Unikkaaqatigiit: Putting the Human Face on Climate Change: Perspectives from Inuit in Canada (2005)

Evidence of Change

The information presented in Unikkaaqatigiit — Putting the Human Face on Climate Change is the result of workshops held from 2002 to 2005, involving 17 Inuit communities


Inuit living in Arctic communities hold a wealth of knowledge on the ways their environment is changing. In the community workshops, Inuit clearly stated their observations that support the claim that the Arctic environment is changing. They reported a broad scope of changes encompassing biophysical, socio-economic and human health aspects.


It is for this reason that the Unikkaaqatigiit — Putting the Human Face on Climate Change research project was initiated, with the intent to help communities document observations, understandings and effects of climate-related change and to identify and develop strategies to cope and adapt to these changes.

Inuit reported that environmental changes are happening at an alarming rate in the Arctic and are creating many challenges for them. Participants in the community-based workshops identified a number of ways in which environmental changes affect them which go beyond the biophysical realm. Impacts extend to the individual, household and community levels. Mental, physical, spiritual and cultural well-being, and the economic health of the community are all identified as being impacted by the changes currently taking place. It is evident that for Inuit, the effects of change are experienced throughout the ecosystem, of which they are an integral part.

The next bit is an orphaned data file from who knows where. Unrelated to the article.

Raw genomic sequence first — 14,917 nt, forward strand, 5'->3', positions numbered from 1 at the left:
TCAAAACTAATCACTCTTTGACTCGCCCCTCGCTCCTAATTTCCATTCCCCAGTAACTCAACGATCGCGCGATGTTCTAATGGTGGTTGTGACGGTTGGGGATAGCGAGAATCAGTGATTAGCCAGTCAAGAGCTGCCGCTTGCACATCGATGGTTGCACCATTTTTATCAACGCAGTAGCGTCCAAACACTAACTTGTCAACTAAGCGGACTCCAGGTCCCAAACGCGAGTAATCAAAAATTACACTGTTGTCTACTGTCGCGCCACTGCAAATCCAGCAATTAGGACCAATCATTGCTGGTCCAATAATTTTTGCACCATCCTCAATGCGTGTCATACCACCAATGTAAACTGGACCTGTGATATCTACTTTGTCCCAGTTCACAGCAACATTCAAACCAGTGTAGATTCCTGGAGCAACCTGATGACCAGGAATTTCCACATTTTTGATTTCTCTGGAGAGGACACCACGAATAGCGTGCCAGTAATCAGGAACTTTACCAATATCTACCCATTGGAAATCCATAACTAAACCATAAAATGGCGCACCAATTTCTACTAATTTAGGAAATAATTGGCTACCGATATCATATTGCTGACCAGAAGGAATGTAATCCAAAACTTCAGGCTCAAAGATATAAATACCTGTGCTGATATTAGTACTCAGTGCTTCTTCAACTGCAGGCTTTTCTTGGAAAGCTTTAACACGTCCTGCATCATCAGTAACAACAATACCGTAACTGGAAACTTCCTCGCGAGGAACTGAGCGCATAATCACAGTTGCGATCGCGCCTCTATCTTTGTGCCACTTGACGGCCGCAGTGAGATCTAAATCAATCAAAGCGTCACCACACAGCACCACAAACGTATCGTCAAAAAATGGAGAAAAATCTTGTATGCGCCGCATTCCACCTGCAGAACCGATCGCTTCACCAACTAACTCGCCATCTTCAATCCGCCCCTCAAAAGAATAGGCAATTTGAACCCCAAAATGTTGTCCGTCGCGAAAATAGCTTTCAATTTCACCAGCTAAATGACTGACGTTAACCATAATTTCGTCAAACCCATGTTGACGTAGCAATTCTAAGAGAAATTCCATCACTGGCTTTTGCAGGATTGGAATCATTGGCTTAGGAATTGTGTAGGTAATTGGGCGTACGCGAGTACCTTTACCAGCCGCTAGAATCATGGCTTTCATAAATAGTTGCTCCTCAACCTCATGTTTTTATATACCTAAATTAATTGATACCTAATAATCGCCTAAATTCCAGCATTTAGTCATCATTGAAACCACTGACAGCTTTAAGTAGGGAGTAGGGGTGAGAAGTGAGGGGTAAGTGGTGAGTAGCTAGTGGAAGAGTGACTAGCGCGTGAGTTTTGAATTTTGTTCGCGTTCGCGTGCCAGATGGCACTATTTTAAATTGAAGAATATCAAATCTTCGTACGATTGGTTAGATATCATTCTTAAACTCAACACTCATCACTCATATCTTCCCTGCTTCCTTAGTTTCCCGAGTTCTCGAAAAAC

Clearly, not all of the changes occurring in the North are affecting communities in the same way. Observed changes differed among communities and regions. Similarly, a particular change in the environment may affect communities or individuals differently in various locations, depending on many factors, including geography, local environment, socio-economic opportunities and community priorities, to name a few. This suggests that any measures taken to respond to these impacts must take into account community residents' needs, abilities and desires, as well as differences in the regional and local context. Occupying the top level of the Arctic food chain, Inuit are already adapting to the impacts of environmental change and are eager to find solutions to the challenges they still face.

Inuit Understanding


The depth, richness, and interconnected nature of Inuit knowledge of the Arctic environment and Inuit's relationship with the environment are evident in these statements.

Emerging here is a picture of the nature of Inuit knowledge, which reveals complex webs of relationships. The investigation of these relational chains helps to expose the similarities – and differences — of observations, impacts and adaptations from one community to another and from one region to the next. The examination highlights the critical components to monitor in the future that may help develop a better understanding of adaptation in Inuit communities.

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About this document ...

  • Written by: S. Nickels, C. Furgal, M. Buell, and H. Moquin
  • Published by: Inuit Tapiriit Kanatami, Nasivvik Centre for Inuit Health and changing Environments at Université Laval and the Ajunnginiq Centre at the National Aboriginal Health Organization
  • Place: Québec, QC
  • Date: 2005
  • Page(s): 115-116
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